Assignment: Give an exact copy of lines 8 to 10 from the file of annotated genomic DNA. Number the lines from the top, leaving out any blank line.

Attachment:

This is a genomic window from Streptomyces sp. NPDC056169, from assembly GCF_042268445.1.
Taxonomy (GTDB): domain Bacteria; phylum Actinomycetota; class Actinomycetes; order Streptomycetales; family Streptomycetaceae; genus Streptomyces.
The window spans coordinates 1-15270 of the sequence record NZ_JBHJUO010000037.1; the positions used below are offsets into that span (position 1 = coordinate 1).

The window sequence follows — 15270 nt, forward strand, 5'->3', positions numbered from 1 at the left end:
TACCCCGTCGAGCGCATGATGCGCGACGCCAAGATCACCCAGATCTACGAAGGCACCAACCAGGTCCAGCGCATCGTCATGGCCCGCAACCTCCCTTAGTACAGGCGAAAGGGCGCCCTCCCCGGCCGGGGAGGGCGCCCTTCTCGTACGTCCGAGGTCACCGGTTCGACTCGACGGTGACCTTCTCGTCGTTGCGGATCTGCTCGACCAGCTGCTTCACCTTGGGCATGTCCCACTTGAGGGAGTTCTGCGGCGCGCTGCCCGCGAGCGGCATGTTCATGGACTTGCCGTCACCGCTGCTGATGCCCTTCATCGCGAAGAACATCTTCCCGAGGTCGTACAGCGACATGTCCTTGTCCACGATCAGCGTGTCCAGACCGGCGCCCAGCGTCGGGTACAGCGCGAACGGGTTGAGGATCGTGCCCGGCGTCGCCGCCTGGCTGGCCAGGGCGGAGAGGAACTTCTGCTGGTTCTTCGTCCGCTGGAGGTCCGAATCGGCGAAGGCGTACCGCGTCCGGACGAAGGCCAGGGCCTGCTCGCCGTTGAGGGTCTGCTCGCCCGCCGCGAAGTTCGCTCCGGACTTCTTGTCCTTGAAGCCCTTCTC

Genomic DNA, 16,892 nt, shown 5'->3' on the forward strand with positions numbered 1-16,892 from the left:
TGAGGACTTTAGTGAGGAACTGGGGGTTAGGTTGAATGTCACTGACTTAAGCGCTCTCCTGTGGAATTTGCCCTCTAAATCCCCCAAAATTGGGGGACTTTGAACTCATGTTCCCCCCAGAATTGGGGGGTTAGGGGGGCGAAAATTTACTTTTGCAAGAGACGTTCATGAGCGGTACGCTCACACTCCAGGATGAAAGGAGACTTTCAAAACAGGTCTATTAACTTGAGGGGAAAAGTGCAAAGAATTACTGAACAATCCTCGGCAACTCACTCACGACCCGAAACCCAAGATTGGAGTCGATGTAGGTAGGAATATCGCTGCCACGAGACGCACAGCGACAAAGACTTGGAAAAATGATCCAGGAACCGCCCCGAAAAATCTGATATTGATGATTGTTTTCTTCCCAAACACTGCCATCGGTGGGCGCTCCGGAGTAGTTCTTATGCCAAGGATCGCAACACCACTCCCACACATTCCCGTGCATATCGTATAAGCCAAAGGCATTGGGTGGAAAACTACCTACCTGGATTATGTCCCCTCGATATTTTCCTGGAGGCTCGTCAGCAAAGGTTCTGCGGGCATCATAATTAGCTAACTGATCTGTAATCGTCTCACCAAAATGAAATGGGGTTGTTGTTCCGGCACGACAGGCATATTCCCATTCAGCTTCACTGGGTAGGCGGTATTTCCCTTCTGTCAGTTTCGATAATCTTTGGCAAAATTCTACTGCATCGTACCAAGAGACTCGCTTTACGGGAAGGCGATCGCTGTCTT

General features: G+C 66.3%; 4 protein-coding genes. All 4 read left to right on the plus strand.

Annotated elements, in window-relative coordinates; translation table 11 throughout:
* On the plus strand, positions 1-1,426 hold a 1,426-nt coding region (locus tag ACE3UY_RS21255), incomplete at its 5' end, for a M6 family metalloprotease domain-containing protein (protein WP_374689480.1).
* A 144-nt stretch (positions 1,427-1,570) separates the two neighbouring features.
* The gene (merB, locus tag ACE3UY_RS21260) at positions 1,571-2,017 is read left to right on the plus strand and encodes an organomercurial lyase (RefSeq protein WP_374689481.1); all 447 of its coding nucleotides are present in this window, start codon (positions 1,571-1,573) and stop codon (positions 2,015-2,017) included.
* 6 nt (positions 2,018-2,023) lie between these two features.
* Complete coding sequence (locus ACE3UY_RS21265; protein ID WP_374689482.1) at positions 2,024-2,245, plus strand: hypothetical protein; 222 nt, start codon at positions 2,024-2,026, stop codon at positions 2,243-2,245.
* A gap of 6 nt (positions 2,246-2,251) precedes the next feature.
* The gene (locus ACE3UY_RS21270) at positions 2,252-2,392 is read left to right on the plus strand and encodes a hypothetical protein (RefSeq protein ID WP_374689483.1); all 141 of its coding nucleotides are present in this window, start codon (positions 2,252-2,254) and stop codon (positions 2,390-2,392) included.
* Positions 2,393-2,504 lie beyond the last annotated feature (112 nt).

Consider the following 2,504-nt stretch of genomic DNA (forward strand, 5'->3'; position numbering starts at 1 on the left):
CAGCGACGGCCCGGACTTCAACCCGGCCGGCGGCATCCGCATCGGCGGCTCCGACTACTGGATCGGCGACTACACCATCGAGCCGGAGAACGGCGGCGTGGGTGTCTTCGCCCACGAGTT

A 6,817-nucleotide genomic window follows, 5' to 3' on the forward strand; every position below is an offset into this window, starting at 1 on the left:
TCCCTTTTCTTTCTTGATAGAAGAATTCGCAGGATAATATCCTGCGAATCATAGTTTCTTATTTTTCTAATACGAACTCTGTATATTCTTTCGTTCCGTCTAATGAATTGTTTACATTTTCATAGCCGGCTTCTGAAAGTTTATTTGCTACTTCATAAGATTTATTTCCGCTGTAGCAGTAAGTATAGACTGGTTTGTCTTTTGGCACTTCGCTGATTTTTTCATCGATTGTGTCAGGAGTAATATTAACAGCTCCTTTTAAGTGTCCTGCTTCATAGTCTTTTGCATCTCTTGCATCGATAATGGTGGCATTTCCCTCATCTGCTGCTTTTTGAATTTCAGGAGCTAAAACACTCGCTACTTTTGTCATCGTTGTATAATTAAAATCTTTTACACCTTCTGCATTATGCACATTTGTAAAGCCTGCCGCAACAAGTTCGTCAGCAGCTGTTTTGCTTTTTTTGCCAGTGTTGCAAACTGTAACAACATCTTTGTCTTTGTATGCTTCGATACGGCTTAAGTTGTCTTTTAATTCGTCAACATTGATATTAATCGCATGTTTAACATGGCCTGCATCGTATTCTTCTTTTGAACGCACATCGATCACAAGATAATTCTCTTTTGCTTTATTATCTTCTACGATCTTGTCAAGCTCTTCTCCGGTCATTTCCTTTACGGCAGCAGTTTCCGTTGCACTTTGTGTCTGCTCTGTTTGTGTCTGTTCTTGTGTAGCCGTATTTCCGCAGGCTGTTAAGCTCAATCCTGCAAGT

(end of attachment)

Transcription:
General features: G+C 66.3%; 4 protein-coding genes. All 4 read left to right on the plus strand.

Annotated elements, in window-relative coordinates; translation table 11 throughout:
* On the plus strand, positions 1-1,426 hold a 1,426-nt coding region (locus tag ACE3UY_RS21255), incomplete at its 5' end, for a M6 family metalloprotease domain-containing protein (protein WP_374689480.1).